I have a Web forms asp.net site running with a database on a VM (VM1). I also have a MVC 5 Web app that has its own membership database on another VM (VM2). I want to retrieve customer information from VM1 to create a login on VM2.

My thoughts were I could create a backup database(or mirror) for VM1 to run member queries on that to retrieve information. Is this plausible? What methods would you recommend?

One method that I think I am able to obtain, would be creating a webservice on VM1, but it just seems the VM2 would be constantly using this webservice and I really want to obtain the best performance possible. Any help is much appreciated.

  • How big is the VM1 database? Do you need all the data? the biggest table in the DB? Is something as simple as linked servers a possibility (gives you access to the VM1 data live)? How current does the info from VM1 need to be? Should a customer who was just added in VM1 be able to log into the VM2 web app immediately? in five minutes? 24 hours?
    – RDFozz
    May 31 '17 at 18:00
  • Great questions! VM1 database is not that big. Customer table Data Space is ~2 MB. Is 'linked servers' achieved through Azure I am not familiar with that term. I would just need the customers email and then I would use that to create their login on VM2, maybe also pull in some licensing data. 5-10 minutes seems good.
    – avidgamer
    May 31 '17 at 19:41
  • Are these Azure DBs? That's not clear from the question. You can set up a link between two SQL Server databases (and other DBs, and even non-SQL data sources) in regular SQL Server - I haven't played with Azure, so I'm not sure what's possible there. You might want to check out this SO post - it's mostly a linkfest, but you might find something helpful there. Look for the info on "Elastic Query" if VM2 is on Azure, as you may not be able to create linked servers in your Azure DB.
    – RDFozz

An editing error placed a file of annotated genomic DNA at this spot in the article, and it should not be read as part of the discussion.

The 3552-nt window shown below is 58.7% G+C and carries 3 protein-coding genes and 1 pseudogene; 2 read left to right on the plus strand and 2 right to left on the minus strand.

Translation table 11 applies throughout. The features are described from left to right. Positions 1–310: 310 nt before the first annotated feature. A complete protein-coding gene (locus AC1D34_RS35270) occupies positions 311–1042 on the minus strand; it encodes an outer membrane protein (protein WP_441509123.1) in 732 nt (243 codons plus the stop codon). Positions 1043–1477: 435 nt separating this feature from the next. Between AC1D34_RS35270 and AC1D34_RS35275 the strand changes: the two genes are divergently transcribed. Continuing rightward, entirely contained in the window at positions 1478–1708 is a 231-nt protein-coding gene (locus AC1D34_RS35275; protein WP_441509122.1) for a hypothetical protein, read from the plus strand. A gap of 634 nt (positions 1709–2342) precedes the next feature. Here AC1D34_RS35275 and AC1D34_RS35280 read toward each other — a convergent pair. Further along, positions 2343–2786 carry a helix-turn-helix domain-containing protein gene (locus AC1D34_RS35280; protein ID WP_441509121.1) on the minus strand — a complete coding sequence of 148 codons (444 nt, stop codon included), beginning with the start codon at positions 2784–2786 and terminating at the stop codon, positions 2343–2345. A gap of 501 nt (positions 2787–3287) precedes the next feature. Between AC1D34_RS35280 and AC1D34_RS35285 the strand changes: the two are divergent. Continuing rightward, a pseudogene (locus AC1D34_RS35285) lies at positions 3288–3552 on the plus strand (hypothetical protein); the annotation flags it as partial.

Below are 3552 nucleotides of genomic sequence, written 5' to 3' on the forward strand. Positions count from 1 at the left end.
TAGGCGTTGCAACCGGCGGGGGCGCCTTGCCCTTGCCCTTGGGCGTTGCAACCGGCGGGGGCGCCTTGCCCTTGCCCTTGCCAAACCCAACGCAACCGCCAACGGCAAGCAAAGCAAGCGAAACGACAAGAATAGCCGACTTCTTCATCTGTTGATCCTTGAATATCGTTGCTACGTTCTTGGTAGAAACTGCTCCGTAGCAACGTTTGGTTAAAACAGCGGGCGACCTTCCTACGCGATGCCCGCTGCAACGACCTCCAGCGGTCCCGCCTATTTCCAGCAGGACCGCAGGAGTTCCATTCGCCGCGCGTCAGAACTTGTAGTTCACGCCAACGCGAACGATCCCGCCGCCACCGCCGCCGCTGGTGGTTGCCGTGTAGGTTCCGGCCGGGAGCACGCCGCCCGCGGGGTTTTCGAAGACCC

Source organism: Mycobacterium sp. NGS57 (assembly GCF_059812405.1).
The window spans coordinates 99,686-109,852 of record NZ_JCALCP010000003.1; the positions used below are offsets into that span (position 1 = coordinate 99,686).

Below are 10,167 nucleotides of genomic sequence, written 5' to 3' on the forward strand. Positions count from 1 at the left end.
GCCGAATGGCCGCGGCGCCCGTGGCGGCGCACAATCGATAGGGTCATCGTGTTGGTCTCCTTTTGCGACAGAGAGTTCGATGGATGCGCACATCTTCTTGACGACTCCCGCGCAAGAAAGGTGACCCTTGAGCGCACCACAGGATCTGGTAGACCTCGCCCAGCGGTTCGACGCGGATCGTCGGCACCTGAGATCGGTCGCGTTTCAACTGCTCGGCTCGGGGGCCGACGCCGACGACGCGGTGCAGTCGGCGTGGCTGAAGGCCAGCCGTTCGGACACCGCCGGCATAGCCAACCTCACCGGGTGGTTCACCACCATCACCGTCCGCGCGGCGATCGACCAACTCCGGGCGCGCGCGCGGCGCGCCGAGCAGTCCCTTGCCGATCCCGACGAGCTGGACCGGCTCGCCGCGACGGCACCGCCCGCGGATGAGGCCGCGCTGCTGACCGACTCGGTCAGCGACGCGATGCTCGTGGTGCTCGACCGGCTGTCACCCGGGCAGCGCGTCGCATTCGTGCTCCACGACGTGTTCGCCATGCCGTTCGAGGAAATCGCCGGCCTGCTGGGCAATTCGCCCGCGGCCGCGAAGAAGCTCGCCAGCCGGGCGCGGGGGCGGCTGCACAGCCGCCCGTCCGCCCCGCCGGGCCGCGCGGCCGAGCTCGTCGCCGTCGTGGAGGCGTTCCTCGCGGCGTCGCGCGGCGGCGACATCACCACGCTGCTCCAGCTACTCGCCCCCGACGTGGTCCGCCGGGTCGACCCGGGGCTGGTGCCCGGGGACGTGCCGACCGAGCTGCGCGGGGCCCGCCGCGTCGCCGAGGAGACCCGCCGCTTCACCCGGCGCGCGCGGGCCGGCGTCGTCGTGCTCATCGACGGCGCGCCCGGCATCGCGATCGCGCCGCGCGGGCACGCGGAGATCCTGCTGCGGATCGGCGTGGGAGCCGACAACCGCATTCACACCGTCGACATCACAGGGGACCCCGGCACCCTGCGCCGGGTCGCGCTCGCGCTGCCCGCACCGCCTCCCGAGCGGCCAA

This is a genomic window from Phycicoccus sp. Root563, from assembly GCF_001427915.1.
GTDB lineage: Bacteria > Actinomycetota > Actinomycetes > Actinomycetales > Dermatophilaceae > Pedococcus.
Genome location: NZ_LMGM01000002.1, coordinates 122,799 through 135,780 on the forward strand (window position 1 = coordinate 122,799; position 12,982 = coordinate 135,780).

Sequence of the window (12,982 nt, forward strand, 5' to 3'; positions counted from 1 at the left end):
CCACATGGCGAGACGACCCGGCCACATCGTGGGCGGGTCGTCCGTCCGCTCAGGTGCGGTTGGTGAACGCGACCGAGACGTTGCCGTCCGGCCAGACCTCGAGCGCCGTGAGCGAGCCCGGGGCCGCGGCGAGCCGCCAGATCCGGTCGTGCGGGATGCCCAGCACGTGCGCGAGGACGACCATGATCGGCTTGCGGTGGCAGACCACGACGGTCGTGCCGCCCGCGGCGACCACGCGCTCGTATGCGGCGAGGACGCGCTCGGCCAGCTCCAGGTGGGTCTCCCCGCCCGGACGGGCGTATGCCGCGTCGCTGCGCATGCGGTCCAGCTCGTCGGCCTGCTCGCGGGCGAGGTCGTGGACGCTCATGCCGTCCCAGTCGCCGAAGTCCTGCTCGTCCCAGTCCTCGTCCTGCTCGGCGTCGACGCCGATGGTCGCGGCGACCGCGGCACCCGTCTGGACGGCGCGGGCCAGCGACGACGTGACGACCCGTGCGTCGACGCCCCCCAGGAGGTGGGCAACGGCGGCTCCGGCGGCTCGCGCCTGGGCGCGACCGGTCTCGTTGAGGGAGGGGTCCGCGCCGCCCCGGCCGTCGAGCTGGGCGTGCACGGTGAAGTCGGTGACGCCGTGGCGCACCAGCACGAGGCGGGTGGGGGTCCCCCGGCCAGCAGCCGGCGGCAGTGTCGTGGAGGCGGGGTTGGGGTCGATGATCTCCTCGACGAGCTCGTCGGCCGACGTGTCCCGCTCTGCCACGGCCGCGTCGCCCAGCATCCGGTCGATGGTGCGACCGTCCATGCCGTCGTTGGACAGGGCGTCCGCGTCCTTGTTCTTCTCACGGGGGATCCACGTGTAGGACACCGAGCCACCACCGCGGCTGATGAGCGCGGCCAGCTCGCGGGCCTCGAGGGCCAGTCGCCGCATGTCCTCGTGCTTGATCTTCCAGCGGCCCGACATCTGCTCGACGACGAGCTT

May 31 '17 at 20:20
  • To clarify, they are not Azure databases, they are VMs on Azure though.
    – avidgamer
    May 31 '17 at 20:21

With database mirroring, you have to create a snapshot of the database in order to run queries against it.

A few problems there:

  • Snapshots are an Enterprise Edition feature, which put it out of the price range of most shops
  • Running queries against the snapshot mean the server is in use, so you have to pay full Enterprise Edition pricing on it (it's not a free standby server at that point)
  • The queries are only up to date as of when the snapshot was taken
  • To refresh the snapshot, you have to drop it and take another snapshot (which means getting all users out of the snapshot to drop it)

Because of those, running queries against a mirror isn't usually cost-effective.

If you're willing to stomach the Enterprise Edition price tag, SQL 2012 added Always On Availability Groups, which let you read directly from the secondary with nearly real-time data at a much lower management cost. Still has the EE price tag, though - readable secondaries are an EE-only feature.

Generally speaking, performance tuning is easier than licensing more EE cores ($7k/core USD.)

  • I did look into making snapshots from the mirror. But that problem you stated about refreshing the snapshot and dropping the current seems cumbersome. This answers my question in regards to running queries on a mirrored database. Seems I need to focus my attention to performance tuning and look into an Always On Availability groups to see if I can achieve what I am looking for. Thanks.
    – avidgamer
    May 31 '17 at 19:49
  • Question here.. With Always On Availability Groups, does that mean it goes back to the main server to run the queries? We are trying to setup a duplicate of our prod environment to run large queries against without performance hits on prod that doesn't make us change our DR plan. Always On Availability Groups sounds right, but not if it goes back to prod to actually grab the data. Feb 14 '18 at 16:58
  • @alexander7567 for questions, go ahead and open a new question. You don't want to start new Q&A in the comments. Thanks!
    – Brent Ozar
    Feb 14 '18 at 18:24
  • Thought it was related enough I could ask here. Posted new question.. dba.stackexchange.com/questions/197937/… Feb 14 '18 at 19:04
  • @alexander7567 great question writeup! Good job, and you've got good answers over there already.
    – Brent Ozar
    Feb 14 '18 at 22:32

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